When people think of pensions, they think of lifetime annuities and ‘gold plated’ scheme pensions- such as those which their parents or grandparents might enjoy. The prevalence of these options can be traced back to the Radley Commission of 1888, which rejected the payment of benefits as lump sums on the basis that “in the event of providence or misfortune in the use of it, [the retired member] may be reduced to circumstances which might lead to him being an applicant for public or private charity.” The Taxation of Pensions Act 2014 is in my view the most important piece of pension legislation to be introduced since the Appointed Day. Although the concepts of Capped and Flexible Drawdown already existed, even in facilitating ad-hoc encashment of an individual’s pension pot, reference was made to the annuity an individual might be able to get or the amount of secured income an individual had at the time. To this end, the introduction of Uncrystallised Funds Pension Lump Sums and Flexible Access Drawdown (and the readability with which these options are available) have cut away the pensions red tape- or as the cynical might say, the safety nets. Pension Wise (soon to be part of the new Money and Pensions Service, formerly the Single Financial Guidance Body) was established in response and additional disclosure retirements were introduced, including the requirement to provide retirement risk warnings and signpost to Pension Wise. While these are welcome steps, as part of its remit the Money and Pensions Service can and should strive to do more once it launches in 2020/21 (Page 14, Money and Pensions Service Business Plan 2019/20). If a member wishes to access the pensions flexibilities, I believe that individuals should be required to positively declare that they have discussed their options with the Service or an appropriate financial adviser. While this could be considered ‘nannying’, Section 48 of the Pension Schemes Act 2015 requires the provision of Appropriate Independent Advice where a safeguarded benefit valued over £30,000 is to be transferred to access new flexibilities. We therefore already acknowledge that the ramifications of certain retirement options require great care and, considering the context in which pensions were devised (the term ‘pension’ itself derives from Middle English meaning “payment, tax, regular sum paid to retain allegiance”) it seems to follow that deviating in a manner which might leave the member unprovided for in later years should be afforded a similar degree of concern.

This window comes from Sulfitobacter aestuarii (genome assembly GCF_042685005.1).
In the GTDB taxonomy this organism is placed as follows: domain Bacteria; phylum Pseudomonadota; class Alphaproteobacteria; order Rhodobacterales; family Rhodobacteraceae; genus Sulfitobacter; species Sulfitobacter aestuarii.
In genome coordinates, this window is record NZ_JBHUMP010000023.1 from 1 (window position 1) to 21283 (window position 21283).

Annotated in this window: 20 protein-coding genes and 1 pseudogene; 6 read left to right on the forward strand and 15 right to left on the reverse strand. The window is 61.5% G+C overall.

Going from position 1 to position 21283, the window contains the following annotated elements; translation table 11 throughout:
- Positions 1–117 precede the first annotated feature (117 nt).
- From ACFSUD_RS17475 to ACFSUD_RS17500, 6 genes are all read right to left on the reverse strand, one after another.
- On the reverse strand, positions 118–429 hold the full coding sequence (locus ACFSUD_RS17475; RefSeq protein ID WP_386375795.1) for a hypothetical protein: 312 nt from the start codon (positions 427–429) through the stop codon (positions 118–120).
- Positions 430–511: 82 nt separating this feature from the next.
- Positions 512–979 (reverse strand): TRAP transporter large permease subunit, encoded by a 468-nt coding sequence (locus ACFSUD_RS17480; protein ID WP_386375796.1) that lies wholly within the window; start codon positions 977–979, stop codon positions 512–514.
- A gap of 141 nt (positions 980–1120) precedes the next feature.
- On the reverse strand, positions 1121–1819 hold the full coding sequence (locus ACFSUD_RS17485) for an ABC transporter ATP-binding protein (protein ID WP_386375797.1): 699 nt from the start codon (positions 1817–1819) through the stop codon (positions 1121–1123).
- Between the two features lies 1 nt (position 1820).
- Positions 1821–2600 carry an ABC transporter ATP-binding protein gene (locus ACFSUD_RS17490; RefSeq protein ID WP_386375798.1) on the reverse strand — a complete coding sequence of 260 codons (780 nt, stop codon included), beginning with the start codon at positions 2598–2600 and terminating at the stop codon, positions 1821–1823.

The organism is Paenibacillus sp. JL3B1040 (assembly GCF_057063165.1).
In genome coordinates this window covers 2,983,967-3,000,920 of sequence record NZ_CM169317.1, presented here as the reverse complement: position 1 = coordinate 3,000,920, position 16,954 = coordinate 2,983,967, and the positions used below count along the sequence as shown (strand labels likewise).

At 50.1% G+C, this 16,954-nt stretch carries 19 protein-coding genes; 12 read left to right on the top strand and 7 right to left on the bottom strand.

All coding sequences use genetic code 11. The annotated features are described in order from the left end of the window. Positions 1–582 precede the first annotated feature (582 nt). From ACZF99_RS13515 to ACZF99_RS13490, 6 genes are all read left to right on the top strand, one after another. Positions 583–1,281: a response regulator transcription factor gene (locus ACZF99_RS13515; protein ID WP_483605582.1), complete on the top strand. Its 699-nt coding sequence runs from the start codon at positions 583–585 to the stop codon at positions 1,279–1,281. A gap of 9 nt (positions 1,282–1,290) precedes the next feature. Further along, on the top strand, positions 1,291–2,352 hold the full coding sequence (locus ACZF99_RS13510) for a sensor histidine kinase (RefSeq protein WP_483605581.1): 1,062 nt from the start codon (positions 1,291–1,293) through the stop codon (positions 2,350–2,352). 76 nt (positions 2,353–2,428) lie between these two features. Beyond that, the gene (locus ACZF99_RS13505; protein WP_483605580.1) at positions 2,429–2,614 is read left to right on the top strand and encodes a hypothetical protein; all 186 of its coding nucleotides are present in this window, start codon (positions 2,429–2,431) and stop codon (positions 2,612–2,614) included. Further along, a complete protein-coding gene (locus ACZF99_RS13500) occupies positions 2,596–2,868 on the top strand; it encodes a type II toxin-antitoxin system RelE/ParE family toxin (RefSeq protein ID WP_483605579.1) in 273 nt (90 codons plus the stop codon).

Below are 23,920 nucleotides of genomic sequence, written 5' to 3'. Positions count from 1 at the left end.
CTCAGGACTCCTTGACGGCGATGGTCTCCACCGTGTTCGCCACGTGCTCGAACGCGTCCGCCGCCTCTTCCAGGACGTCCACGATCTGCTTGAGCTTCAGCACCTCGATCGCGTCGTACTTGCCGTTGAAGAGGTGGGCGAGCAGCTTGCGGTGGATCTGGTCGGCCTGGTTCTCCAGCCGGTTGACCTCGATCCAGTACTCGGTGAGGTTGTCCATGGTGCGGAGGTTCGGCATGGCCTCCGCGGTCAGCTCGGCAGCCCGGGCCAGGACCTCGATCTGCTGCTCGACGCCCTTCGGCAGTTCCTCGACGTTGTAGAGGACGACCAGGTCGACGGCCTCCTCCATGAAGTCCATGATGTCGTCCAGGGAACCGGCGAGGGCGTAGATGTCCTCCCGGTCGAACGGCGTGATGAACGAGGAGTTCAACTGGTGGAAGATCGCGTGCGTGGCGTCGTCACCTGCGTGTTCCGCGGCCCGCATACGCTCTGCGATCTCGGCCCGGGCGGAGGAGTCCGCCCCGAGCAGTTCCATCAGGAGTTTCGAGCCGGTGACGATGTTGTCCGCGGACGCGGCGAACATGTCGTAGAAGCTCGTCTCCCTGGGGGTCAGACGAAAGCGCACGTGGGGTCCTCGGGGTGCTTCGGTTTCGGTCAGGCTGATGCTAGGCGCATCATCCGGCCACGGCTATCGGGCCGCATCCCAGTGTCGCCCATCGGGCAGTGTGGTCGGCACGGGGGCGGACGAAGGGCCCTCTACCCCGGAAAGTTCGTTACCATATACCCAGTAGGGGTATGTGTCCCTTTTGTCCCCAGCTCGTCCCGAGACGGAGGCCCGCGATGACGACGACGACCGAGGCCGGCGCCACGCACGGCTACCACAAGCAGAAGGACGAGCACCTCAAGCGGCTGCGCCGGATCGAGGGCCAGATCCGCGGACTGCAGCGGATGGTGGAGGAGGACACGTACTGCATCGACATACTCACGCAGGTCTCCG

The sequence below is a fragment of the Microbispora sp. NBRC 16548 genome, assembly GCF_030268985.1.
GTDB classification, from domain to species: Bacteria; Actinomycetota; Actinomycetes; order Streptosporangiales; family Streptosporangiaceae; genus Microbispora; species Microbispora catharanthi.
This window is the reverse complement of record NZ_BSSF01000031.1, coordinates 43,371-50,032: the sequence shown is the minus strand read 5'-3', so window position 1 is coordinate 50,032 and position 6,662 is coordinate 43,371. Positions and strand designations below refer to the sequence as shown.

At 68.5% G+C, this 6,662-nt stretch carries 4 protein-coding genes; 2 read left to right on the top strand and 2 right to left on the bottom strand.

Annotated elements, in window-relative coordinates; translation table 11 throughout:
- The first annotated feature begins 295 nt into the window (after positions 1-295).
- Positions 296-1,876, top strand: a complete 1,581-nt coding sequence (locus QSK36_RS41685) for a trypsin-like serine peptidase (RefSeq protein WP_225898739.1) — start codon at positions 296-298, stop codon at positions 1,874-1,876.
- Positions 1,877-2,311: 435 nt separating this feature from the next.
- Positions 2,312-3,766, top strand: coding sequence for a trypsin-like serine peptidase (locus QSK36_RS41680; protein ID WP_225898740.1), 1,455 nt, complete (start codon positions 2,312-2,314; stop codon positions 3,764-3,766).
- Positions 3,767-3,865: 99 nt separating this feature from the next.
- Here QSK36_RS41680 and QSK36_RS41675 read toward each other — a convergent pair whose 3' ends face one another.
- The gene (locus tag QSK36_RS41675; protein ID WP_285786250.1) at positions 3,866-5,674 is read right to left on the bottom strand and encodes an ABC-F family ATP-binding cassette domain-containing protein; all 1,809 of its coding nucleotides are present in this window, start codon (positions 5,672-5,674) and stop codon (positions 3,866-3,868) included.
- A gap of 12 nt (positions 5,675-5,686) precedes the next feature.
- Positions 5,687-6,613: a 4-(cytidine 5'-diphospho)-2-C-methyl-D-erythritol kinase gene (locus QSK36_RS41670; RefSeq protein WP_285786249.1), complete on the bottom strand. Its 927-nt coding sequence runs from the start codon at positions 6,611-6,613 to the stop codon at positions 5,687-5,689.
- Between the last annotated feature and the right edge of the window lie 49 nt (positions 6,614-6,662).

As the pension freedoms are exclusive to Defined Contribution arrangements which by design put the member in the path of any scheme-associated risk, you may find yourself wondering how the actual utilisation of the Money and Pensions Service or other guidance and advisory services will be of concern to those de-risking pension schemes.